# Tale of Two Cities (and two hurricanes): Miami

#### Summary

In this Spreadsheets Across the Curriculum activity, students use Excel to perform a analyze the risk posed by a category 4 hurricane to central Miami, and compare it to the actual damage produced by Hurricane Andrew, which struck south of the city. Using a large table of data that summarizes area, population, and housing statistics of the great Miami area by zip code, students calculate the property vulnerability of both downtown Miami and the area actually struck by Hurricane Andrew. They then extract data from the NOAA Historical Hurricane Tracks webpage to compute the probability of such a storm and then use the risk equation to compute the risk. The final tasks require then to consider the risk to other cities.

## Learning Goals

### Students will

• Learn that the risk of major hurricanes is concentrated in a few locations.
• (Re)learn the principles behind the risk equation.
• Learn how estimates of property vulnerability can be made from zoned maps.
• Learn how the probability of a hurricane can be estimated from data extracted from the Historical Hurricane database.

### In the process the students will

• Discover that Hurricane Andrew could have been much worse had it actually struck downtown Miami.
• Practice Excel skills needed to manipulate data in large tables.
• Reinforce concepts related to the risk equation.
• Work with real data used to compute risk associated with one of the most costly natural disasters in US history.

## Context for Use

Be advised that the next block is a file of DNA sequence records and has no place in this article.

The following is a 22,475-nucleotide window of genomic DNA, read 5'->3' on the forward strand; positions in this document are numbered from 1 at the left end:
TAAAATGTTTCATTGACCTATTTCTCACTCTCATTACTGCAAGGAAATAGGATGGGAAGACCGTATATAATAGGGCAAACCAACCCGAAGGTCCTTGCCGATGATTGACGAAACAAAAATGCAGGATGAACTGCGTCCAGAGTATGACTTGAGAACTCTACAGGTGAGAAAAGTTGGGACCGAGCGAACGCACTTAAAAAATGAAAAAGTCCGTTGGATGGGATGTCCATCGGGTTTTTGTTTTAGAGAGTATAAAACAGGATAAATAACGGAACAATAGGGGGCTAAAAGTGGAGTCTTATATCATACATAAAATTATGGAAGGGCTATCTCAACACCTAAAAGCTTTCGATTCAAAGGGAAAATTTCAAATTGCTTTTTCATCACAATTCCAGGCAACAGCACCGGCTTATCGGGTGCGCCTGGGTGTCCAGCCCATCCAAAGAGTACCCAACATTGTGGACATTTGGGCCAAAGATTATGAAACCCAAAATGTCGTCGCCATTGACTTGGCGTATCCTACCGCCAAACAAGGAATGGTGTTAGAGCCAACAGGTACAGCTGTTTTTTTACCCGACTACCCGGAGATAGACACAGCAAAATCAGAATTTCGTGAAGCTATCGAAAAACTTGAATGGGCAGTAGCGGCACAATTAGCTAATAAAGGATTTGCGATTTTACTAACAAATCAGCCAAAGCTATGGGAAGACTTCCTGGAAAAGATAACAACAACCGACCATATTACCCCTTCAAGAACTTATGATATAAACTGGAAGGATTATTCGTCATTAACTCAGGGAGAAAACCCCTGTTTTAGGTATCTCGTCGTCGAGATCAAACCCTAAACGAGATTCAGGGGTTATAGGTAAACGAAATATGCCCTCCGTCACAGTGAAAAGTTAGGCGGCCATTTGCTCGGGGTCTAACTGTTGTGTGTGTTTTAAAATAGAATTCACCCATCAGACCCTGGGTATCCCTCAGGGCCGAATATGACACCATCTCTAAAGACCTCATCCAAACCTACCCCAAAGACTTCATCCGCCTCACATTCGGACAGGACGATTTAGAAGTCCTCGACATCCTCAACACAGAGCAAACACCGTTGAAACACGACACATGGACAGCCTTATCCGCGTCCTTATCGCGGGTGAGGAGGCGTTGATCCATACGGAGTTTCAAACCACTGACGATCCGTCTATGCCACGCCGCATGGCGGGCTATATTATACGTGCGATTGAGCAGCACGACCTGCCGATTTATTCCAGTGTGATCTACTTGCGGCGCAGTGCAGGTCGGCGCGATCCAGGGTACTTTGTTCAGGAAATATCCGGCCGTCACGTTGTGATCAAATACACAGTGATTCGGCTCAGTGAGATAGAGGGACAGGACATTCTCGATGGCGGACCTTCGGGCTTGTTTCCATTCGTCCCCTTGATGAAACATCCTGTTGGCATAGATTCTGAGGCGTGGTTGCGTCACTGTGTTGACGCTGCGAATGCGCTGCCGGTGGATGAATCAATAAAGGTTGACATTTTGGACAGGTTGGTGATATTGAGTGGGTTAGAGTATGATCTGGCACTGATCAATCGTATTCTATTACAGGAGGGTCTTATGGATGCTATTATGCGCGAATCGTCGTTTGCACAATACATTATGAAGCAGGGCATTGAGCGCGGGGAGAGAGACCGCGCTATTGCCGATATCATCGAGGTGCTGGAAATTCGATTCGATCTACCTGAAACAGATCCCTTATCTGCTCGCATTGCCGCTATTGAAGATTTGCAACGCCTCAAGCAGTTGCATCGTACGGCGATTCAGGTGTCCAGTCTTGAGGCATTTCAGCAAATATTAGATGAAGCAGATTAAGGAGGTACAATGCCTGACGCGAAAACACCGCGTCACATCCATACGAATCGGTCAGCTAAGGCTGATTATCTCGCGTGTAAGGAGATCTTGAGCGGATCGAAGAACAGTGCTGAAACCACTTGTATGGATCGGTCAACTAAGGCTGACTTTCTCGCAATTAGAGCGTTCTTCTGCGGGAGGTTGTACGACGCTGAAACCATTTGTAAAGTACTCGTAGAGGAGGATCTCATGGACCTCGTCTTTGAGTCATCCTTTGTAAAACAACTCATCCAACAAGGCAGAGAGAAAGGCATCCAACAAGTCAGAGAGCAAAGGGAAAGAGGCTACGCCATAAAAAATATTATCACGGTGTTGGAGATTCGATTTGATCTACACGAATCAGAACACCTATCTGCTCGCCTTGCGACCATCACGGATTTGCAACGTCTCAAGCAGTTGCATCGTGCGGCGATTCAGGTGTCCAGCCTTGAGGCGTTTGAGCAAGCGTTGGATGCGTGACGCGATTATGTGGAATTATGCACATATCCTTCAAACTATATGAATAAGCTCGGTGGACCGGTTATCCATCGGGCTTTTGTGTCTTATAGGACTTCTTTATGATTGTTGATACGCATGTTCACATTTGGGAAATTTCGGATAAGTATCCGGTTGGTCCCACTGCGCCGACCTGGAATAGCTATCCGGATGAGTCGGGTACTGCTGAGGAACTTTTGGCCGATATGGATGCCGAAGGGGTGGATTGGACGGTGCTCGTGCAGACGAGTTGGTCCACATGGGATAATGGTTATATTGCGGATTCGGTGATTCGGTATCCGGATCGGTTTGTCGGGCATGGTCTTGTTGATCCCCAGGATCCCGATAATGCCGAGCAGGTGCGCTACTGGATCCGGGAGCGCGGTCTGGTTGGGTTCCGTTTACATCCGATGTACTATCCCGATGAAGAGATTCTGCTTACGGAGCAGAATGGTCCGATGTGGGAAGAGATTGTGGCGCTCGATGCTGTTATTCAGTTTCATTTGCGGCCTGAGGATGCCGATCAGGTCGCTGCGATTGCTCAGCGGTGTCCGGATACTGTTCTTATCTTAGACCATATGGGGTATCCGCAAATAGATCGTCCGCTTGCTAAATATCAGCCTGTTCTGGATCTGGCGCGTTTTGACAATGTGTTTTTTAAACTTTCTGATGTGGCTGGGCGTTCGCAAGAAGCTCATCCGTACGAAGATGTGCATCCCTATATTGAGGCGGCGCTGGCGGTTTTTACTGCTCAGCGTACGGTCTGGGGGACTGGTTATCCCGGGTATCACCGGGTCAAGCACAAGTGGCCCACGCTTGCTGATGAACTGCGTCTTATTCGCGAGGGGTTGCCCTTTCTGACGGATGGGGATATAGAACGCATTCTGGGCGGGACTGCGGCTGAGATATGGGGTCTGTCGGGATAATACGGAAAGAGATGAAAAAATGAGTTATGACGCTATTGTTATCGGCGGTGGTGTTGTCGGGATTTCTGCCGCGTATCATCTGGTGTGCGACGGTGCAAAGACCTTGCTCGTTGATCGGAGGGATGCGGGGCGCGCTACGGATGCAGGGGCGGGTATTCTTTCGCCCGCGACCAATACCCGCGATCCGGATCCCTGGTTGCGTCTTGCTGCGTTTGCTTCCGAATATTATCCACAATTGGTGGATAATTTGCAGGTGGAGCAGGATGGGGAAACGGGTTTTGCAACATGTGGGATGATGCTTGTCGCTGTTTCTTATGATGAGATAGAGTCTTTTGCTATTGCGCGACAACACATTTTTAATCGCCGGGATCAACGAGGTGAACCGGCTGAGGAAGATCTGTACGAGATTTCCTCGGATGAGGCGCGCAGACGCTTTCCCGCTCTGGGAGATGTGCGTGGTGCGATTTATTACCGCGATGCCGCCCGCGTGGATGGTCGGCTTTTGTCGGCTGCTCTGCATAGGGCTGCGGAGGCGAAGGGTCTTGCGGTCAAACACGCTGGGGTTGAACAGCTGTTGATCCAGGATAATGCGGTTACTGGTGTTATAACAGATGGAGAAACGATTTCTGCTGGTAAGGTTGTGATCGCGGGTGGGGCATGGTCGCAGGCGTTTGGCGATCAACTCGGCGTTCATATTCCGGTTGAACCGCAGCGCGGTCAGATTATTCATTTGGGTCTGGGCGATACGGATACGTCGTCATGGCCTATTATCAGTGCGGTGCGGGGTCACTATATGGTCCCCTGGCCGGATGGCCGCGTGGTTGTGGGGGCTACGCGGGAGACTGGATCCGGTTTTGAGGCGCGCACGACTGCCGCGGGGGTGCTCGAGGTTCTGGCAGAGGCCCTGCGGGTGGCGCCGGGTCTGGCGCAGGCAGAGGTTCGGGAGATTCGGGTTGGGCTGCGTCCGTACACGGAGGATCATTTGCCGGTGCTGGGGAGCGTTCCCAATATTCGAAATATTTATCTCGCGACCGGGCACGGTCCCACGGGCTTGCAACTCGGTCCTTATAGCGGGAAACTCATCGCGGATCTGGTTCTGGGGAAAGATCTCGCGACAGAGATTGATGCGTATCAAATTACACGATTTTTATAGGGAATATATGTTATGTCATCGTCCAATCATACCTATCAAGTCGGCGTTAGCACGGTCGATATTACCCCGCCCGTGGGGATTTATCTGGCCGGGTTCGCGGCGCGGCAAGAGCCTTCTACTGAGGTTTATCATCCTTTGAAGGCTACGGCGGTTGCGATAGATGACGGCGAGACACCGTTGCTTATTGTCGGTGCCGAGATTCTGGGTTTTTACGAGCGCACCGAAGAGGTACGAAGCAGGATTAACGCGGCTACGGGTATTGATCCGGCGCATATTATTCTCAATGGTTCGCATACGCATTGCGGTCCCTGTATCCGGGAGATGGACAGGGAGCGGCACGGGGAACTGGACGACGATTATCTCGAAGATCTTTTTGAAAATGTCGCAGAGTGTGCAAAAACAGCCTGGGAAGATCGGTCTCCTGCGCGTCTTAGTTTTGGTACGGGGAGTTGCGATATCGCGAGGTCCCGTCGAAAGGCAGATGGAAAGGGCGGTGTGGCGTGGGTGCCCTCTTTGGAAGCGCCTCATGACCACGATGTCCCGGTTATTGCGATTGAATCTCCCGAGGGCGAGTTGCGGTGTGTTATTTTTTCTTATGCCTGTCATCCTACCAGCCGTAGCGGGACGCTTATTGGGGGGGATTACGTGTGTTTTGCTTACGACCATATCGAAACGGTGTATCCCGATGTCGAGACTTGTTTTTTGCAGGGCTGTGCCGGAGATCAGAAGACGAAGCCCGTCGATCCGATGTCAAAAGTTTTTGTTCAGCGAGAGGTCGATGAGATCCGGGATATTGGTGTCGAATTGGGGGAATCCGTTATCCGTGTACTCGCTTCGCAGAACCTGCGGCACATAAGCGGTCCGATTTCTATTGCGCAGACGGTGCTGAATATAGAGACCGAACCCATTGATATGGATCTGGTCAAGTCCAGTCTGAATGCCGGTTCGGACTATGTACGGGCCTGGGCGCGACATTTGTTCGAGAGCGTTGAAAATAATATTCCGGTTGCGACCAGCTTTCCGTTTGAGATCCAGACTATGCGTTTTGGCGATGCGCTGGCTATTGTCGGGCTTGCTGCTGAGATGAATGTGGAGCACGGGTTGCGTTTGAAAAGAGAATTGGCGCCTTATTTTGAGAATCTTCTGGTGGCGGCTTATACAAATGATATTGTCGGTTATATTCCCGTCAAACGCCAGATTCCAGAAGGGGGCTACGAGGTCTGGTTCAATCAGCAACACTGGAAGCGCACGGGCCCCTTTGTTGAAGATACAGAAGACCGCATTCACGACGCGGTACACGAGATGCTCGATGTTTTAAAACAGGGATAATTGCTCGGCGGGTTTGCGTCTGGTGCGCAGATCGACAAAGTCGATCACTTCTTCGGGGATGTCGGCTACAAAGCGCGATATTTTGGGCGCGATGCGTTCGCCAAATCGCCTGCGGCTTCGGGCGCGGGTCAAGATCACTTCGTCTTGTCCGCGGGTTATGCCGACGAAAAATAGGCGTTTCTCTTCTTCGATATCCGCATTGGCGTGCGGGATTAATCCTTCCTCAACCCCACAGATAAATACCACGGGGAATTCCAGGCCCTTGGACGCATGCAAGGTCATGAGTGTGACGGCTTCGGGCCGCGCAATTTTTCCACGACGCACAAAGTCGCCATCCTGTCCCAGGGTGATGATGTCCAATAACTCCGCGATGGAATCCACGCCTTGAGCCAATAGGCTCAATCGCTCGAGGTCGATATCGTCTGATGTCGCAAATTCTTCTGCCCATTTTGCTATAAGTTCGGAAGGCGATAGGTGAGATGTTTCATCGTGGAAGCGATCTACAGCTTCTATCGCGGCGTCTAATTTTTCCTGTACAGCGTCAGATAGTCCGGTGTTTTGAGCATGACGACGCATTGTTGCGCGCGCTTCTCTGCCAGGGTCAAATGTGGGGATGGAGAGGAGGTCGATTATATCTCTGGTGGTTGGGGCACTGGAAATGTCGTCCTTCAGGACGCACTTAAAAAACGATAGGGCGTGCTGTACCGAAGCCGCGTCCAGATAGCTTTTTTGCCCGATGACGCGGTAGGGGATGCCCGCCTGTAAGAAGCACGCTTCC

This module was designed for use in the Hazards of the Earth's Surface service course at USF. It assumes that students are familiar with basic Excel operations, especially the use of relative and absolute cell references and functions. The topic of hurricanes and risk could be appropriate in courses in oceanography as well as geology.

## Description and Teaching Materials

• ### A Tale of Two Cities: Miami (PowerPoint 14.9MB May15 12)

Optimal results are achieved with Microsoft Office 2007 or later; the module will function in earlier versions with slight cosmetic compromises. If the embedded spreadsheets are not visible, save the PowerPoint file to disk and open it from there.

The above PowerPoint presentation is the student version of the module. The embedded spreadsheet consists of a template for students on which students complete their work and answer the end-of-module questions, and then turn in for grading. Since this module is designed as a stand-alone resource, instructions for extracting and saving the embedded spreadsheet are included in the PowerPoint presentation.

This module is offered in two versions: a traditional SSAC version and a new auto-feedback/graded (AFG) version. The AFG version: (a) provides automatic and immediate feedback to incorrect answers, including formulas; (b) requires students to complete tasks sequentially by not allowing them to advance until they've completed a task perfectly; and (c) automatically computes a grade and encrypts it into a code the students submit to verify successful completion. The files needed for this version can be accessed here

## Teaching Notes and Tips

This module is constructed to be a stand-alone resource. It can be used as a homework assignment, lab activity, or as the basis of an interactive classroom activity. It has been used as a mid-course module in Hazards of the Earth's Surface, an online service course at USF designed for non-majors, for the last two years. This module makes relatively few assumptions about prior geologic knowledge, except that students should be familiar with the concepts of recurrence interval and probability.

## Assessment

There is a slide at the end of the presentation that contains end-of-module questions. The end-of-module questions can be used to examine student understanding and learning gains from the module. The answer key for the end-of-module questions is found at the end of the instructor version of the module.

## References and Resources

Hurricane Andrew, 16-28 August, 1992, by Ed Rappaport, National Hurricane Center (http://www.nhc.noaa.gov/1992andrew.html)

Hurricane Andrew, from the National Climatic Data Center (http://www.ncdc.noaa.gov/oa/satellite/satelliteseye/hurricanes/andrew92/andrew.html)

NOAA Historical Hurricane Tracks webpage (http://www.csc.noaa.gov/hurricanes/#)